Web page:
The Syrian diplomat was not named, but Damascus denied the transfer, saying Israel might be using the accusation as a pretext for a military strike against it.
Hostility to Israel
Isreael and Hezbollah, a powerful political-military organisation, fought a major war in the summer of 2006 over the capture of Israeli soldiers.
Their mutual hostility remains strong even after Israel pulled its last troops out of Lebanon 10 years ago.
The US statement stopped short of confirming the alleged transfer of the long-range missiles, which, if true, could undermine the diplomatic overtures to Syria by Barack Obama, the US president.
The state department said this was the fourth time in recent months that Washington has raised the issue with the Syrian embassy.
Hezbollah is backed by Syria and Iran, which started funding the group's campaign to drive Israeli soldiers out of Lebanon in the early 1980s.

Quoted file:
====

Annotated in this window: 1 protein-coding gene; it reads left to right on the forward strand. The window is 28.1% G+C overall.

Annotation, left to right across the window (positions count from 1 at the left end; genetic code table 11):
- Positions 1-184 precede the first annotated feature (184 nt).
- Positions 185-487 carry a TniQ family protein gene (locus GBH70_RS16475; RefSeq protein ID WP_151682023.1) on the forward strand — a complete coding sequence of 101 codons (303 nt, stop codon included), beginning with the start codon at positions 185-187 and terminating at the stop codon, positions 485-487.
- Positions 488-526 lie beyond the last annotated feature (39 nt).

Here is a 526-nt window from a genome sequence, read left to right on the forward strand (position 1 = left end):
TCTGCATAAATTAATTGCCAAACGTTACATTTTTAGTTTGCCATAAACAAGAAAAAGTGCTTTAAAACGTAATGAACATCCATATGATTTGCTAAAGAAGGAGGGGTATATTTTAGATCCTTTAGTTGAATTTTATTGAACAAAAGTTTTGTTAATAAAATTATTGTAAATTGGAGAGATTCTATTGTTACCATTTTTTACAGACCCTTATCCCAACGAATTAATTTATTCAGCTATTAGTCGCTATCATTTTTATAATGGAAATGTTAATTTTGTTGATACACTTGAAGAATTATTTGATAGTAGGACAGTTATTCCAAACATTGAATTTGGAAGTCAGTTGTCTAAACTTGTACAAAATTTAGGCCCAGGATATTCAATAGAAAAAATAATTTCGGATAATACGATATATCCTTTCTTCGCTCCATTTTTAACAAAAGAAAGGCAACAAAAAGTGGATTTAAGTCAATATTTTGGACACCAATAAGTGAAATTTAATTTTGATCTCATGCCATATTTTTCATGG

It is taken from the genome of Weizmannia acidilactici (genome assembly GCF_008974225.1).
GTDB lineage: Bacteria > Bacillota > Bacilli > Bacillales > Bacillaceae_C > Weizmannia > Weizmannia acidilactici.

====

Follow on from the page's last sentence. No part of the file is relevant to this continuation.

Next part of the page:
The group has replenished its arsenal beyond levels it had in the 2006 war, according to a Pentagon report on Iran's military sent to congress and made public on Monday.
Scud missiles in Hezbollah hands could strike deep inside Israel, while a partial transfer could involve weapons parts, documents or funding, according to US officials.
The officials said last week they believed Syria intended to transfer the weaponry, but had doubts about whether the missiles were delivered fully assembled or had actually been transferred to Lebanon.
The US says Syria's designation as a "state sponsor of terrorism" was tied to its support for Hezbollah.